Confused? You should be and who would blame you?

It’s this confusion that is the bee in my bonnet when it comes to wine. Wine does not need to be perceived as more complicated than it really is. Sure, wine is a multi-faceted subject with thousands of regions and varieties to choose from. But truly at its core, wine is a simple food that mankind has produced and enjoyed for millennia. Somewhere in the past century, however, it became the drink of snobs and elitists, who slathered it with snooty adjectives and complex-sounding terms. Now we also have to deal with confusing and misleading chemical and regulatory terminology?

Truthfully, as a wine lover and a cheapskate, I’m not sure I want my wine to be sulfite-free anyway. Back in the late 1990s, when I was pouring fancy wines into glasses sitting on starched, white tablecloths for a living, we had an organic, “no sulfite added” chardonnay on the menu. It was an amazing wine to behold. That is when it wasn’t brown and vaguely reminiscent of sewage, which was about one out of every four bottles.

We had four cases to sell, which we did. Well, we really sold three cases because naturally we could not charge for the bad bottles. Our accounting department chalked up that fourth case to “the angelic purity of nearly sulfite-free wine.” Was that wholesomeness worth $480 (the price we paid for a single case)? All I’ll say here is that I’m glad it wasn’t my money.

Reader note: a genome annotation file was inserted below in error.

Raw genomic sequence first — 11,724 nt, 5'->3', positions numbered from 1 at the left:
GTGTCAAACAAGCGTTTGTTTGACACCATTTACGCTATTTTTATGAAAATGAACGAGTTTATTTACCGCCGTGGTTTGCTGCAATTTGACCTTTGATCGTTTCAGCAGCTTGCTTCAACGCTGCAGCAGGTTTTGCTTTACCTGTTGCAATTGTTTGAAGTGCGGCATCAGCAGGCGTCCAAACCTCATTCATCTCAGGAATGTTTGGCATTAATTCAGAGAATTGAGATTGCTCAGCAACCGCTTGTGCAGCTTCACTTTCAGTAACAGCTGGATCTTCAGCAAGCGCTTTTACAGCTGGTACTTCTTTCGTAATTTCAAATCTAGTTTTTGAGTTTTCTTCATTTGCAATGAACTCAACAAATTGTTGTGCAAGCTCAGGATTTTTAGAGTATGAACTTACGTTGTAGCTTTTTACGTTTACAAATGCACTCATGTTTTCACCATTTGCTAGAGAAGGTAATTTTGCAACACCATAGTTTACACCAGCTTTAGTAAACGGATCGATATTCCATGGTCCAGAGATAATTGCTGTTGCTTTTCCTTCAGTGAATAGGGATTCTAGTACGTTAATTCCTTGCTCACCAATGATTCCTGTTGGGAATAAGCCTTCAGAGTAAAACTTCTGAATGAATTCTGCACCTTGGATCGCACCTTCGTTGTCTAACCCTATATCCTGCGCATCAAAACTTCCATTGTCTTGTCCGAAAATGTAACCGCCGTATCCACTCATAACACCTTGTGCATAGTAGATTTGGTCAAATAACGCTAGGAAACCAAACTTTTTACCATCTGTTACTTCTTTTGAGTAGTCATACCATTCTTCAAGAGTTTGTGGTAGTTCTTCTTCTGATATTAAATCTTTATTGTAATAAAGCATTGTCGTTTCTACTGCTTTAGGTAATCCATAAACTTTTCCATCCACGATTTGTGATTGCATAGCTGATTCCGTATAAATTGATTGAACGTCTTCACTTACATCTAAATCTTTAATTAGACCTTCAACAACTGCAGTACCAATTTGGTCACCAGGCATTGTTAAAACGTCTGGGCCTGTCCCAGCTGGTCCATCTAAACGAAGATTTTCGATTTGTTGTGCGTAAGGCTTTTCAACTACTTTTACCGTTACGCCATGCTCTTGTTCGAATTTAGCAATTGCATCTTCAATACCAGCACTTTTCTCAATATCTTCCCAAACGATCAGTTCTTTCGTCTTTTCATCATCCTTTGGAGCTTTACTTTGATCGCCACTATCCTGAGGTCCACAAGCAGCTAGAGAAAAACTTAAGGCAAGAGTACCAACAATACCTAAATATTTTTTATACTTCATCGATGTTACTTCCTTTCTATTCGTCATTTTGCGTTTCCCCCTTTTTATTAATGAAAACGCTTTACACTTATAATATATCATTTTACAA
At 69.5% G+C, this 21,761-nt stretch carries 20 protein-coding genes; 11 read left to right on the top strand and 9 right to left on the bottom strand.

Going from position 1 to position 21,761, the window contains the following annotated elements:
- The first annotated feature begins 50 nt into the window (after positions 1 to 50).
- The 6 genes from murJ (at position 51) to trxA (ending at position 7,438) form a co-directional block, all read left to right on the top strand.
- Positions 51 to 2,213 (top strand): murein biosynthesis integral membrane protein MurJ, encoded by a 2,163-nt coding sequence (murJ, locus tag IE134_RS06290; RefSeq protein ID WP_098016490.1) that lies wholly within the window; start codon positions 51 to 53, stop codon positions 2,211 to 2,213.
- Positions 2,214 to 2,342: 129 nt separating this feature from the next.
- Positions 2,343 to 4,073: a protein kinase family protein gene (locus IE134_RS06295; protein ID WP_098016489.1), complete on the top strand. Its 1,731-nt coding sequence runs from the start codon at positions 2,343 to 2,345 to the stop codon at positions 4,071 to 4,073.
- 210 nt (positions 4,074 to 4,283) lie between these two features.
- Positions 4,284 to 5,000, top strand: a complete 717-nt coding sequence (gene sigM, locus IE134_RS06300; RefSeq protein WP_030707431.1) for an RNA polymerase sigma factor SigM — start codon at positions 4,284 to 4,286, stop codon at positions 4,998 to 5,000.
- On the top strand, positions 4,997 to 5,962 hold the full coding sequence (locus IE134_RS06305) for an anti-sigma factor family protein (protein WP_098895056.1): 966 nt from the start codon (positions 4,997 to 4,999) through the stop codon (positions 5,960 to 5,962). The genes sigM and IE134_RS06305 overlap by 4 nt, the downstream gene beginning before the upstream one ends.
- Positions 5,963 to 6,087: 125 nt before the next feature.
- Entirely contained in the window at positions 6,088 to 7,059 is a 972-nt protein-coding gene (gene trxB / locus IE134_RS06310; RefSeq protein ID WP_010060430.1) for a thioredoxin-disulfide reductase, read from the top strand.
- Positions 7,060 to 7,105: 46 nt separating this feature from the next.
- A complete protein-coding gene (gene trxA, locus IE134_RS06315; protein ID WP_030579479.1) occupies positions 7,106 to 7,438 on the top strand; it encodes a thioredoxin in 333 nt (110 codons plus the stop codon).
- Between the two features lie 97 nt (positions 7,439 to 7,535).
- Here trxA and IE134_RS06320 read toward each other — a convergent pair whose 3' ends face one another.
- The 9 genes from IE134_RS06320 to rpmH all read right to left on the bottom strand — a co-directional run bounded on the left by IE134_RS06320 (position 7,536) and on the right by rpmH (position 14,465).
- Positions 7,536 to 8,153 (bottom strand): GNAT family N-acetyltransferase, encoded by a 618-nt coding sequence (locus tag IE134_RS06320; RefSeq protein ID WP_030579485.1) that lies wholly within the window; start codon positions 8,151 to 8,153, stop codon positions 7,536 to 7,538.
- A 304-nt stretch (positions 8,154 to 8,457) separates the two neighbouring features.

An exceptional problem? It sure was. But without extremely careful winemaking, wines stubbornly made without the protection of sulfur dioxide are much more unstable and susceptible to spoilage. That’s why producers of raisins, pickles, soy sauce, canned vegetables and wine use it (or why owners of salad bars used to use it).

Have you ever had a young white wine tinged with brown or a red wine from a recent vintage that had a dull, brickish color and tasted old? Congratulations! You’ve had a wine made with little or no added sulfites. The spoilage likely did not go so far as to have the sewage problems mentioned above, but nevertheless the wine was not what it should have been. Most likely the wine was not properly filtered, kept at an appropriate temperature, protected from oxygen contact or a litany of other dangers that happen much less frequently with sulfur dioxide’s protective shield.

Now, I know I’ve offended a few organic or biodynamic purists. Sorry. But for us non-purists (and the vast majority of people not allergic to sulfites) who just want a nice glass of wine once in a while, we need to be aware of the benefits of sulfites—not scared or confused by the “Contains Sulfites” warning. Perhaps practical winemakers should also start putting “Protected by Sulfites” on their bottles. I’m sure that would give our heroic government regulators reason to pause.